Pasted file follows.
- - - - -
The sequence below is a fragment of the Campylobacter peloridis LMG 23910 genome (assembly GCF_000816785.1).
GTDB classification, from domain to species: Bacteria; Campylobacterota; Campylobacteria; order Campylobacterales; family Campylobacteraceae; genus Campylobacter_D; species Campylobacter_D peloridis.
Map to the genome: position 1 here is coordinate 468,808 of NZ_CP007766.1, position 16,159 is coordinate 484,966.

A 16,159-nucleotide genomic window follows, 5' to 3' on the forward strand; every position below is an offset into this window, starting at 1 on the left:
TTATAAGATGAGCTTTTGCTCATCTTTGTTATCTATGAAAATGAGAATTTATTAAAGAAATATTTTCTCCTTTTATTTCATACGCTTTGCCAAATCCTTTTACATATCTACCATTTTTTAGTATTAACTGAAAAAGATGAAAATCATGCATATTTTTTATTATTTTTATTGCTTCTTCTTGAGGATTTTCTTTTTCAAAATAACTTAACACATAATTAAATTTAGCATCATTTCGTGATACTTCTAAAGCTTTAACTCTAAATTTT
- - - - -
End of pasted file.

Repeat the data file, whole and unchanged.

The sequence below is a fragment of the Campylobacter peloridis LMG 23910 genome (assembly GCF_000816785.1).
GTDB classification, from domain to species: Bacteria; Campylobacterota; Campylobacteria; order Campylobacterales; family Campylobacteraceae; genus Campylobacter_D; species Campylobacter_D peloridis.
Map to the genome: position 1 here is coordinate 468,808 of NZ_CP007766.1, position 16,159 is coordinate 484,966.

A 16,159-nucleotide genomic window follows, 5' to 3' on the forward strand; every position below is an offset into this window, starting at 1 on the left:
TTATAAGATGAGCTTTTGCTCATCTTTGTTATCTATGAAAATGAGAATTTATTAAAGAAATATTTTCTCCTTTTATTTCATACGCTTTGCCAAATCCTTTTACATATCTACCATTTTTTAGTATTAACTGAAAAAGATGAAAATCATGCATATTTTTTATTATTTTTATTGCTTCTTCTTGAGGATTTTCTTTTTCAAAATAACTTAACACATAATTAAATTTAGCATCATTTCGTGATACTTCTAAAGCTTTAACTCTAAATTTT